Anyone who has ever suffered the pangs of unrequited love  will share my love of  Viola from ‘Twelfth Night.’ Just read that bit about pining in  ‘green and yellow melancholy’ and sitting  ‘like patience on a monument smiling at grief’ –  as usual, the bard  gets it spot on! AND she gets her man in the end which will give you hope if you are pining away for love of an unattainable lad – or lass!  I love Anne Elliott for very similar reasons – and  Molly Gibson from Elizabeth Gaskell’s ‘Wives and Daughters’ both of whom have happy endings that make me melt every time.  Seriously, check them out, oh lovesick ones!

Back to the bad girls, I have a sneaking fondness for Victoria from the ‘Twilight’ books – I guess cos Bella Swann irritates me so much that I too would gladly tear her limb from limb! Go Vicky, I say, and then R-Patz can be mine and mine alone (yes,  I’m too old for him but in this particular fantasy I’ve lost twenty years and 10lbs and we make the perfect couple)!

I’ve always  been fond of a bit of madness so I love Antoinette Cosway from ‘Wide Sargasso Sea’. She is Bertha Rochester, the madwoman in the attic from ‘Jane Eyre’ but re-imagined by the incredible Jean Rhys who herself came from the Caribbean and suffered from mental illness.  Antoinette’s  psychological bullying at the hands of Rochester and slow descent into madness is beautifully and heart-breakingly evoked against a backdrop of simmering racial tensions, voodoo and more sexual imagery than you can shake a stick at (we English teachers love a bit of sexual imagery – just ask my Year 11s who think I am obsessed)!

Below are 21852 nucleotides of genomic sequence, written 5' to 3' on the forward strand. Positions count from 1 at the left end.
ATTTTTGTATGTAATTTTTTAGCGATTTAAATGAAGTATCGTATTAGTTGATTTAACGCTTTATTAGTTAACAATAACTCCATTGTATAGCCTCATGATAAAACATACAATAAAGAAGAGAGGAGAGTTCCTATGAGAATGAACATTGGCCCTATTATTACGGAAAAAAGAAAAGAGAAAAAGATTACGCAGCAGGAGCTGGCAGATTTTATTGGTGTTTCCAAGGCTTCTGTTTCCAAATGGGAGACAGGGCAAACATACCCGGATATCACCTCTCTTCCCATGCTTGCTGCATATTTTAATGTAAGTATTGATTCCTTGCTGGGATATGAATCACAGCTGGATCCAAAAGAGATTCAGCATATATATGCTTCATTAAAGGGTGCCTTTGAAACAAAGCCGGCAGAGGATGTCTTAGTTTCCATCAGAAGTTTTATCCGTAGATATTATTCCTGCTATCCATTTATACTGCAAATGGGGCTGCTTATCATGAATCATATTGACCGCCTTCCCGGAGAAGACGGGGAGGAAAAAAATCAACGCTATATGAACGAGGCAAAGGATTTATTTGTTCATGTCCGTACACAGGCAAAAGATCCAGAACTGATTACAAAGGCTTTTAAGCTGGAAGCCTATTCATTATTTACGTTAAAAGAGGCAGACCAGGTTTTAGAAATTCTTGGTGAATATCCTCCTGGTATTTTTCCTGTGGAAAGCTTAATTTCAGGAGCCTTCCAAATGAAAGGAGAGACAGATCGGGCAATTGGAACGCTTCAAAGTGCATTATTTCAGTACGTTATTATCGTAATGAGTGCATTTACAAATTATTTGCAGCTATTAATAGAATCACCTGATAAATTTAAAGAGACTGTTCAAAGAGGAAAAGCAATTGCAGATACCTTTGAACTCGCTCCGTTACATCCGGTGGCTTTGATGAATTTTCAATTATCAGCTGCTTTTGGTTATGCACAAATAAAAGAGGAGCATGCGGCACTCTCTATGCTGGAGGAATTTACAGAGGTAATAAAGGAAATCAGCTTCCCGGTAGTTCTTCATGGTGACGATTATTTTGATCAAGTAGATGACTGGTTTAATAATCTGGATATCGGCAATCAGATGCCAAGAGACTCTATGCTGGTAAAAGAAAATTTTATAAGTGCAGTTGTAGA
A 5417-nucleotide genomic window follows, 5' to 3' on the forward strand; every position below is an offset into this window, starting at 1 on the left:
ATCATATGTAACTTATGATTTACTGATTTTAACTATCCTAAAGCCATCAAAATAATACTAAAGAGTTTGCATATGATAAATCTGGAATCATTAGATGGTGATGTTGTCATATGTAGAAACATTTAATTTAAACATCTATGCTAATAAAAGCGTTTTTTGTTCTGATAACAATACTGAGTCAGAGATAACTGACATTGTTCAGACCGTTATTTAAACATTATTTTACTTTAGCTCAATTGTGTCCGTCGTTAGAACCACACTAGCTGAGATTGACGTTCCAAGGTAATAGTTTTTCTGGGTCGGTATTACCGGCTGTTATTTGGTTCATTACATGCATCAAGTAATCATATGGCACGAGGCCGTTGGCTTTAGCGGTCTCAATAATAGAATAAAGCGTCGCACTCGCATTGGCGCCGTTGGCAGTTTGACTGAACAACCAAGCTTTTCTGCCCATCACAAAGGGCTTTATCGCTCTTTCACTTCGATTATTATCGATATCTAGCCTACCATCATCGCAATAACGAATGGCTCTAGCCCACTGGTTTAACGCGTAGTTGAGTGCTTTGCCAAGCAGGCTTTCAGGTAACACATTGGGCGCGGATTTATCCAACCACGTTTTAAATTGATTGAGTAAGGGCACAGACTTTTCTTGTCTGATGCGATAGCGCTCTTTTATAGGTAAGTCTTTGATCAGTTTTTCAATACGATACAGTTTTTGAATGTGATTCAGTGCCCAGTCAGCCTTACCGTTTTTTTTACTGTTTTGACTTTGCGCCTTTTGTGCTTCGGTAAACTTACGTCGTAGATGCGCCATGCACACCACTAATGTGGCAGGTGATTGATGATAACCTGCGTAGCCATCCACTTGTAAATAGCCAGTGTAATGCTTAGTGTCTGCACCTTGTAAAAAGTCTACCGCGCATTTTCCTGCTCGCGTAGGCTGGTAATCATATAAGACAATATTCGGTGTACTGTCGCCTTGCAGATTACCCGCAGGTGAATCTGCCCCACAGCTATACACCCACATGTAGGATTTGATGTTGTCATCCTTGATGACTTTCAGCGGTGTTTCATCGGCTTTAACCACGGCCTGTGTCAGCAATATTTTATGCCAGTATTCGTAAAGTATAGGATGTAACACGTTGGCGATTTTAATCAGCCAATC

And while we’re on the mad ladies theme, I LOVE Blanche Dubois from ‘A Streetcar  Named Desire’  by Tennessee Williams and the narrator from Sylvia Plath’s quasi autobiographical (virtually completely autobiographical?)  ‘The Bell Jar’. Blanche’s sense that fantasy is so much more beautiful than crude reality (‘I don’t want realism ... I want magic... Put the paper lantern over the light ...put on the colours of butterfly wings and make a little temporary magic’) I find devastating and poignant and actually very convincing  – possibly I should be worried about this!